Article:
Last week’s emphatic victory over Bayer Leverkusen seemed like the perfect response to the disappointing defeat to Schalke the week before. For the first time in a long time, possibly since Thomas Tuchel left the club, we saw exactly what this Dortmund side was capable of. Fast attacking moves, incisive and decisive passing, well-co-ordinated movement. This is a side that is not short of talent and ability. The young players last week showed us what they will bring to the team once they mature into fully-fledge first teamers. It seemed like a platform for everyone to showcase themselves again. It seemed like day one after the apocalypse.
The most pleasing thing apart from the four goals was that they came without reply. Not only were Dortmund effective going forward but they were also unyielding at the back. Peter Stoeger made a brave decision dropping Marcel Schmelzer for Manuel Akanji, a centre half who had been moved across to the left back. It turned to be an inspired choice though. Akanji’s defensive instincts allowed Jadon Sancho to push on and gave Lukasz Piszcszek license to get forward more too, safe in the knowledge there were still three other defenders on the cover. Akanji didn’t play too badly either so the tactic went exactly to plan.
Going to Bremen this week we knew that we were within touching distance of the Champions League, or at least of our qualification being mathematically confirmed. A win at the Weserstadion, a stadium we notoriously do well at, would make it impossible for whomever finished the weekend in fifth place to catch us. Florian Kohfeldt had managed to drag his side away from the drop zone and Bremen have been in admirable form during the second half of the season. Nonetheless, this was a game that was more than winnable.
We didn’t get the desire and ruthlessness we were looking for though, did we? I mean, with that prize being so close you’d think that those lads would have went out there and made sure it was sealed at the earliest opportunity. That wasn’t the case however. Instead, it was almost played at a pre-season pace. It was a bit of an ‘after the lord mayors show’ vibe the players were giving off, like they had thought it was job done. Newsflash boys – the job is NEVER done until it is mathematically confirmed in domestic football.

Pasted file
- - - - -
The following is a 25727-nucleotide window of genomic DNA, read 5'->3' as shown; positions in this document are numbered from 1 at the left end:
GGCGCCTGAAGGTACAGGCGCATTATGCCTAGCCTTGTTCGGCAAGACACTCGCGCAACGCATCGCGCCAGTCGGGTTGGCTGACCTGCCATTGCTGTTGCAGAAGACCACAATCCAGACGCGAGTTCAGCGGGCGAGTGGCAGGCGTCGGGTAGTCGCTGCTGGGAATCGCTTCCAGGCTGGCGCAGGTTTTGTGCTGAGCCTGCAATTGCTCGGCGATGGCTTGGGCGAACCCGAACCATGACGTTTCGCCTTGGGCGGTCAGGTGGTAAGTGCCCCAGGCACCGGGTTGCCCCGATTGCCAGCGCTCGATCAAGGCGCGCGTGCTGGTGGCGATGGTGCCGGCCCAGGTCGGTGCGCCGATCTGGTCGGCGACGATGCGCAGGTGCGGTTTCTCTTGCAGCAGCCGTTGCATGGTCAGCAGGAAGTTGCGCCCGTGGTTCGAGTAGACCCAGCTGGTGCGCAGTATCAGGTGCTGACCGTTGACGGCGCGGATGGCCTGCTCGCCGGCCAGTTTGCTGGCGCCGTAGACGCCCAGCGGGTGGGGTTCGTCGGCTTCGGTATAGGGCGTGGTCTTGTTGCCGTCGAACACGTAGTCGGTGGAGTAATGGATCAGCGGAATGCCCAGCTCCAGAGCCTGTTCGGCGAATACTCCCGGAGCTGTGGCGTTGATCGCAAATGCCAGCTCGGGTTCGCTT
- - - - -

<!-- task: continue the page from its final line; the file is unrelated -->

Marco Reus’ goal added to that feel. It was a great finish and it is rare that you see a ‘keeper, especially one as good as Jiri Pavlenka has been this season, sent the wrong way from the edge of the box. But BVB still played after a walking pace after, never really getting out of second gear – that was until Thomas Delaney’s equaliser. It’s never a good thing that it takes conceding a goal for your team to finally wake up. By that time the worst has already happened and your chasing the game. But wake up they did.
Dortmund came forward in waves. The pace and intensity was finally there. Where was this in the first half? Where was the fire and the fury? Where was this sharp off the ball movement? It didn’t matter because it was here now, and it was a joy to watch. Reus, Pulisic, Phillipp, Sancho and the runs from deep of Gotze. Bremen couldn’t live with it. This was what we had seen at Signal Iduna Park, this was what had blown away Leverkusen. Leverkusen didn’t have one thing that Bremen had this week though, and that was an inspired goalkeeper. Jiri Pavlenka has been one of the signings of the season in the Bundesliga and he showed why here. Shot after shot rained down on his goal and Pavlenka was equal to each one. If he was at fault for the goal his side conceded, he more than made up for it by saving a valuable point for his team.
Dortmund may have come away from this game slightly demoralised following a result they didn’t envisage. Yes, this is two points dropped against a side in the bottom half of the table. However, the reaction to giving the equalising goal was exactly what you would want from your team. Speed, intensity, quality, overall just a display of superior ability over the opposition. Dortmund may not have come away with maximum points from this game, but they did show all of that.
Peter Stoeger is likely to leave at the end of the season, but he leaves us in much better shape than he found us. Maybe we needed to experience the two extremes of football tactically to move forward. Maybe we needed to take a step or two back to take three or four in the right direction. Maybe we aren’t such a bad side after all. Maybe, just maybe.